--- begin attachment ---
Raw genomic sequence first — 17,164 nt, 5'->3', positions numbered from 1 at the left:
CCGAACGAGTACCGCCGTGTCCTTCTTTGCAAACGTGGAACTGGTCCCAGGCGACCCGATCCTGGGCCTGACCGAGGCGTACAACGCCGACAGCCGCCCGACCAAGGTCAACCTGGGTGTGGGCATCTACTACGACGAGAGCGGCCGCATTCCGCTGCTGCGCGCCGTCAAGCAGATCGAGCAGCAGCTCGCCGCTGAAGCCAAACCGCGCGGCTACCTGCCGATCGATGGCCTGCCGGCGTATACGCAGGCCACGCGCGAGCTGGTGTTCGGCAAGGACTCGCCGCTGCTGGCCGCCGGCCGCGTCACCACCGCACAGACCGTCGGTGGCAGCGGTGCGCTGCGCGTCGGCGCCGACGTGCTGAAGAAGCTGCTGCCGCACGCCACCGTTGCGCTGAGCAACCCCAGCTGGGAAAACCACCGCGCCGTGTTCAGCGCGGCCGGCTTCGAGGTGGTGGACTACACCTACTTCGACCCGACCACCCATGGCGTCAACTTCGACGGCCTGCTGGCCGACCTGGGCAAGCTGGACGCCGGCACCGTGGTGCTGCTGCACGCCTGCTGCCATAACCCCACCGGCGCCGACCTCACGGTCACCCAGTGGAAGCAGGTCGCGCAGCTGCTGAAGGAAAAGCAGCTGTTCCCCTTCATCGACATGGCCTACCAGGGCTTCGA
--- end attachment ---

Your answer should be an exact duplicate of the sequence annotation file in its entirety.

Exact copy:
Raw genomic sequence first — 17,164 nt, 5'->3', positions numbered from 1 at the left:
CCGAACGAGTACCGCCGTGTCCTTCTTTGCAAACGTGGAACTGGTCCCAGGCGACCCGATCCTGGGCCTGACCGAGGCGTACAACGCCGACAGCCGCCCGACCAAGGTCAACCTGGGTGTGGGCATCTACTACGACGAGAGCGGCCGCATTCCGCTGCTGCGCGCCGTCAAGCAGATCGAGCAGCAGCTCGCCGCTGAAGCCAAACCGCGCGGCTACCTGCCGATCGATGGCCTGCCGGCGTATACGCAGGCCACGCGCGAGCTGGTGTTCGGCAAGGACTCGCCGCTGCTGGCCGCCGGCCGCGTCACCACCGCACAGACCGTCGGTGGCAGCGGTGCGCTGCGCGTCGGCGCCGACGTGCTGAAGAAGCTGCTGCCGCACGCCACCGTTGCGCTGAGCAACCCCAGCTGGGAAAACCACCGCGCCGTGTTCAGCGCGGCCGGCTTCGAGGTGGTGGACTACACCTACTTCGACCCGACCACCCATGGCGTCAACTTCGACGGCCTGCTGGCCGACCTGGGCAAGCTGGACGCCGGCACCGTGGTGCTGCTGCACGCCTGCTGCCATAACCCCACCGGCGCCGACCTCACGGTCACCCAGTGGAAGCAGGTCGCGCAGCTGCTGAAGGAAAAGCAGCTGTTCCCCTTCATCGACATGGCCTACCAGGGCTTCGA